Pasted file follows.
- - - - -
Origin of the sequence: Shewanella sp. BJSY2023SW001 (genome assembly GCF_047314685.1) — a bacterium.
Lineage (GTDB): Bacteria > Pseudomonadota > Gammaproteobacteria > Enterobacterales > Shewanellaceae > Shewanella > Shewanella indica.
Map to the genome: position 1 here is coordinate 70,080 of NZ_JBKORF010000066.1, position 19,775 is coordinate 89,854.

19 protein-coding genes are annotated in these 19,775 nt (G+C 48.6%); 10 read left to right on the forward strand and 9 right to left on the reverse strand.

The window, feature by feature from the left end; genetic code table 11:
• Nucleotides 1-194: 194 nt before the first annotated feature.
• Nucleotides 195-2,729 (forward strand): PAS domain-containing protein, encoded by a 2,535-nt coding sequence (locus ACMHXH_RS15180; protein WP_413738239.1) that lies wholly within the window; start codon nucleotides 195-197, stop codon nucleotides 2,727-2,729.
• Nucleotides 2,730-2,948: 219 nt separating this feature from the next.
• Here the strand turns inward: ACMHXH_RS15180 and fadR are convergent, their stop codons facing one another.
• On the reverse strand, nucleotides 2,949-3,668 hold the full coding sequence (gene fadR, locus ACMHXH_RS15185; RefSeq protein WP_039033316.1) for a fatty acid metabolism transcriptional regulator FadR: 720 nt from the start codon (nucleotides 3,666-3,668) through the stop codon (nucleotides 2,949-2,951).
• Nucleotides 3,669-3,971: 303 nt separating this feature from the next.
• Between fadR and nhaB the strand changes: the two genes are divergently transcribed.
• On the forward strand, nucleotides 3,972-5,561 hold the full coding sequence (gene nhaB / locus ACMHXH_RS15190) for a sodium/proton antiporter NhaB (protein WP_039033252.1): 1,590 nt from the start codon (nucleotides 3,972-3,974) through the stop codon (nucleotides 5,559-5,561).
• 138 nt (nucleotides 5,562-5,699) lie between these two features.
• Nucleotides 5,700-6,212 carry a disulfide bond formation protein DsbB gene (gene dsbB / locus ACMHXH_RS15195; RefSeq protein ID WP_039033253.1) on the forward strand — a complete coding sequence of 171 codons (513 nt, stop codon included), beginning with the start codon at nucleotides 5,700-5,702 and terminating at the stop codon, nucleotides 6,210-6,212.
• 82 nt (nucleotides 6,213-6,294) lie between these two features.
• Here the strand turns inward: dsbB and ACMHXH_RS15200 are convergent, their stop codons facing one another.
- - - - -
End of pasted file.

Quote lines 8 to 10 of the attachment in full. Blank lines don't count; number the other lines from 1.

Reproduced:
• Nucleotides 2,730-2,948: 219 nt separating this feature from the next.
• Here the strand turns inward: ACMHXH_RS15180 and fadR are convergent, their stop codons facing one another.
• On the reverse strand, nucleotides 2,949-3,668 hold the full coding sequence (gene fadR, locus ACMHXH_RS15185; RefSeq protein WP_039033316.1) for a fatty acid metabolism transcriptional regulator FadR: 720 nt from the start codon (nucleotides 3,666-3,668) through the stop codon (nucleotides 2,949-2,951).